CAPE CANAVERAL, Fla. — A SpaceX rocket blasted off from Cape Canaveral Air Force Station on Sunday to put the world’s first all-electric communications satellites into orbit. The 22-story-tall Falcon 9 booster soared off its seaside launch pad at 10:50 a.m. ET, the third flight in less than two months for the California-based launch company.
Perched on top of the rocket were a pair of satellites, built by Boeing and owned by Paris-based Eutelsat Communications and Bermuda-based ABS. Eutelsat and ABS shared satellite manufacturing and launch costs.
The satellites are designed to reach and maintain their orbits using lightweight, all-electric engines rather than conventional chemical propulsion systems. That enabled the two spacecraft to be launched aboard one medium-sized Falcon 9 rocket. The disadvantage of electric propulsion is that it will take the satellites months to reach their operational orbits about 22,300 miles (35,800 kilometers) above Earth.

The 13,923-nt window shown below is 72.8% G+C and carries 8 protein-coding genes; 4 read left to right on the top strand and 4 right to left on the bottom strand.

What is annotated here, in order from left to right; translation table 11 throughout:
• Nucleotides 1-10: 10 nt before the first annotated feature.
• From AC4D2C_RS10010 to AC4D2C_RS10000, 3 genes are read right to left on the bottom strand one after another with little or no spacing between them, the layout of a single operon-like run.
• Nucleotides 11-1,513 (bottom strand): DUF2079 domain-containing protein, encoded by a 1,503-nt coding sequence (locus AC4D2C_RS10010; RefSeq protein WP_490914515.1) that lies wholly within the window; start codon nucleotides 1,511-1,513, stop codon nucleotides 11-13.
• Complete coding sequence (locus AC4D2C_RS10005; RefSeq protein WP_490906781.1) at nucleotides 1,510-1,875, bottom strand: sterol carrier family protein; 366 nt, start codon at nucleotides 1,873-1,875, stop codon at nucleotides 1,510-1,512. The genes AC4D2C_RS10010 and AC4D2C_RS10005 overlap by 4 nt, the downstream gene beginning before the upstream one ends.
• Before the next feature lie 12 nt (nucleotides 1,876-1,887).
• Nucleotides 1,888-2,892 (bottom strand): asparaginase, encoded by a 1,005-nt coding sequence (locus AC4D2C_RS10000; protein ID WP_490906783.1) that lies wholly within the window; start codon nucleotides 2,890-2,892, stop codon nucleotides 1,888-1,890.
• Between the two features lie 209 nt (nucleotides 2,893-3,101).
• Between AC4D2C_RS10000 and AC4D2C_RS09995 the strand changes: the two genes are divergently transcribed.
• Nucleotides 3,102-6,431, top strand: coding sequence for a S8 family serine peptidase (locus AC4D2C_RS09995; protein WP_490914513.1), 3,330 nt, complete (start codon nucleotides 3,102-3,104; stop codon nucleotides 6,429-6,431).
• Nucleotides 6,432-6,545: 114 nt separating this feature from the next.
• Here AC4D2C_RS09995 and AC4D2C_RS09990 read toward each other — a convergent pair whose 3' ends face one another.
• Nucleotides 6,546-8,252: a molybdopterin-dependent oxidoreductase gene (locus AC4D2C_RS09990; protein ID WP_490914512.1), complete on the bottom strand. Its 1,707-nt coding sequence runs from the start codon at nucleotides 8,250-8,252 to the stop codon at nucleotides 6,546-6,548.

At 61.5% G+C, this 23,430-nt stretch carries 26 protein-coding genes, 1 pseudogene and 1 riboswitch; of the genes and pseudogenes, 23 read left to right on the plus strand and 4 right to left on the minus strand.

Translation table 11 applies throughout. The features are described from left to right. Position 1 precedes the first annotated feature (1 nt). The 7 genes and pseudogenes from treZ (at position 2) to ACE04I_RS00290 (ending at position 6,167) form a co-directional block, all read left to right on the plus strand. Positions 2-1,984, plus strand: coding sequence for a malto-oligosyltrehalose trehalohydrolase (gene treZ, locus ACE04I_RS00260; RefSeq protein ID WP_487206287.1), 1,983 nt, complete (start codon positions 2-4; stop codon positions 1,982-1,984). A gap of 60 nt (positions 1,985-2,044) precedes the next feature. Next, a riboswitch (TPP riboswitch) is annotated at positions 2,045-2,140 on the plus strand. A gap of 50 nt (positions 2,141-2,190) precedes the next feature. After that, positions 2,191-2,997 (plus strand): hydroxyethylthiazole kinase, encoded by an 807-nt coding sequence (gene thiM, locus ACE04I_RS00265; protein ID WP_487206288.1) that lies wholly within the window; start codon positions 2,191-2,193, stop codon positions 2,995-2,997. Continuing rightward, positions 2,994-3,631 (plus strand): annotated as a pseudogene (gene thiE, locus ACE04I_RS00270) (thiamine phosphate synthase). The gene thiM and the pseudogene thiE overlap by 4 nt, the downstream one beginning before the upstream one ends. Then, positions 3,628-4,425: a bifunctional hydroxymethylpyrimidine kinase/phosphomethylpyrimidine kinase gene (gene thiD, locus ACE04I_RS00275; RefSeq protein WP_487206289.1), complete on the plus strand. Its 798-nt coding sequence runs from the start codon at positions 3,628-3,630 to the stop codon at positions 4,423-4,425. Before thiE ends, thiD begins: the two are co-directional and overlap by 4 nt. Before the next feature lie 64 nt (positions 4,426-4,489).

Eutelsat’s spacecraft will become part of a 35-member network providing a range of mobile, Internet, video and other communications services. The new satellite expands the company’s reach into the Americas. ABS, which currently has six satellites, will position its new spacecraft to serve customers in Europe, Africa and the Middle East.
SpaceX has been testing a procedure to land the first stage of its two-stage Falcon 9 rockets on an oceangoing drone ship after liftoff, but the company said it couldn't perform such a test this time because of the fuel requirements for the double-satellite launch.